One of the biggest moves in the UK this year was the launch of the long-term asset fund, which eases access for institutional and other investors to private equity, venture capital and other illiquid assets.
According to a statement in May, the UK’s Financial Conduct Authority intended, as a result of the LTAF’s launch, to address the focus of defined contribution schemes “on the costs of investing, potentially at the expense of net returns”. It also aimed to address an “investment culture that favours investment in daily dealing funds”, which have inhibited investment in illiquid assets.
The regulator unveiled plans to create a new regime and ease capital raising rules via the LTAF – a new, open-end fund structure. It began consultation in May, new regulatory rules and guidance for the LTAF were published in October, and these came into force in mid-November. In early December, the FCA gave trustees more flexibility over how they account for performance fees in the charge cap.
Schemes are subject to a 0.75 percent cap on charges on assets under management and administration – an annual amount charged to savers that applies to all scheme administration and investment fees.
The LTAF is a welcome development for DC pension schemes as well as high-net-worth investors, who traditionally have been unable or unwilling to invest in long-term illiquid assets due to their higher fees. In fact, the FCA reported that a survey from the UK’s Department for Work and Pensions found that two-thirds of the country’s DC schemes do not invest in illiquid assets, while the remaining third invest between 1.5 percent and 7 percent, mainly in property.
Assets managed by UK DC schemes are forecast to grow to more than £1 trillion ($1.4 trillion; €1.2 trillion) in assets by 2030 as result of automatic enrolment, from £340 billion in assets in 2015, according to the FCA.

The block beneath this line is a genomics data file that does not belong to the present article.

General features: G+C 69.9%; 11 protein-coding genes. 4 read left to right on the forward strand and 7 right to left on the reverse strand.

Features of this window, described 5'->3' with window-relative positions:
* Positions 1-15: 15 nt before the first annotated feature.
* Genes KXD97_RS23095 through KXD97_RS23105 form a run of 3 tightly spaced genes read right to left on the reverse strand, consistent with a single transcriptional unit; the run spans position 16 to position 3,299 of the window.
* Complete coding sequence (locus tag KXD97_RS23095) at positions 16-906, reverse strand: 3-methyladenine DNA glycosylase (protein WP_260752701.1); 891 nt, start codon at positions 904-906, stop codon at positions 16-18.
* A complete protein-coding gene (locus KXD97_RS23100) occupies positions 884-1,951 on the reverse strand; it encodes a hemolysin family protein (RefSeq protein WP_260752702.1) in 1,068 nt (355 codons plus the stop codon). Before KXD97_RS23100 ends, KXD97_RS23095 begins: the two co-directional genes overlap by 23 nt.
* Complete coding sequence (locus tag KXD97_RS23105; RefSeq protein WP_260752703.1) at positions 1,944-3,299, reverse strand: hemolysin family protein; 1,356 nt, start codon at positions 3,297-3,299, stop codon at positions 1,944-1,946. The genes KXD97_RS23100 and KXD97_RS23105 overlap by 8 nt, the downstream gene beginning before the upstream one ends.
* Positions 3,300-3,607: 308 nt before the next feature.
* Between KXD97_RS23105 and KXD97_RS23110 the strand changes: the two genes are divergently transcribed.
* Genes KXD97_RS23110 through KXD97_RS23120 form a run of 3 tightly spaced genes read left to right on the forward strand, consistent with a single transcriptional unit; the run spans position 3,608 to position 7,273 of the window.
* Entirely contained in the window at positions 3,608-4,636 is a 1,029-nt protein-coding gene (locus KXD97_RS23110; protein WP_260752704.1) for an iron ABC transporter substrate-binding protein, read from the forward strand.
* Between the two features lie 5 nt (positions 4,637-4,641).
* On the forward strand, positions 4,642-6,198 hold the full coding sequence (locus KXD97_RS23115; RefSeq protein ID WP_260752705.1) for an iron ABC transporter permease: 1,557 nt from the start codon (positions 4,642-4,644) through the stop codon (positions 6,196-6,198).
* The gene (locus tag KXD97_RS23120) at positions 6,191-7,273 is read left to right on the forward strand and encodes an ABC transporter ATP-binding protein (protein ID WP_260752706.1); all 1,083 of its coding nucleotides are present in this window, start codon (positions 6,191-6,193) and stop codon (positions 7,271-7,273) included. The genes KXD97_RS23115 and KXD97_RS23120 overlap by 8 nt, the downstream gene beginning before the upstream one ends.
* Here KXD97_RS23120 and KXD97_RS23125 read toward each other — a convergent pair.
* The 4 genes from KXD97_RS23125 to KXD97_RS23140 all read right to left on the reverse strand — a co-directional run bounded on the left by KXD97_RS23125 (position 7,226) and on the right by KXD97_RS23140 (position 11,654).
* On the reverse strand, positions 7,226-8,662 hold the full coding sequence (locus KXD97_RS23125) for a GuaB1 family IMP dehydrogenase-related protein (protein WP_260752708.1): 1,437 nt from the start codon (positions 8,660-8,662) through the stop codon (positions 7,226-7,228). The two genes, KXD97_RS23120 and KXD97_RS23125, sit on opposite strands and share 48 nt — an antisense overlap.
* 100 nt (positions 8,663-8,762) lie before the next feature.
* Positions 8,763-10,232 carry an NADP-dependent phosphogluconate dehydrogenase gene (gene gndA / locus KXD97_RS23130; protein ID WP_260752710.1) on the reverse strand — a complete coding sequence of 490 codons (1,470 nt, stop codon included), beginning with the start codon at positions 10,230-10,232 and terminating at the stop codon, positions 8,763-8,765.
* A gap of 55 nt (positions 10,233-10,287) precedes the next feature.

DC schemes are gradually getting more comfortable with private markets. The National Employment Savings Trust, which manages £20 billion of AUM on behalf of 10 million members, said in August that it is set to invest about £1.5 billion, or 5 percent of its assets, in growth and mid-market private equity by the end of 2024. NEST was already investing in private credit and infrastructure.
This approach would mean providing capital to “platforms with a large amount of high-quality co-investment dealflow”, NEST’s head of private markets Stephen O’Neill told Private Equity International in June. He added that it would also mean paying managers a “reasonable fee” for the service, which is “not remotely near the two-and-20 that one would have to pay for a commitment to a traditional blind pool fund”.
In November, TPT Retirement Solutions, a £13 billion workplace pension scheme, said in a statement that it will deploy £54 million into listed private equity assets, such as investment trusts and the stock of listed PE firms.
Meanwhile, Partners Group, which manages the Generations Fund – an open-end, commingled vehicle that provides institutional UK DC pension investors with exposure to private equity, private debt, private infrastructure and private real estate investments – told PEI it could look into creating separately managed accounts for master trusts or a cluster of DC single-employer pension schemes, following the latest developments.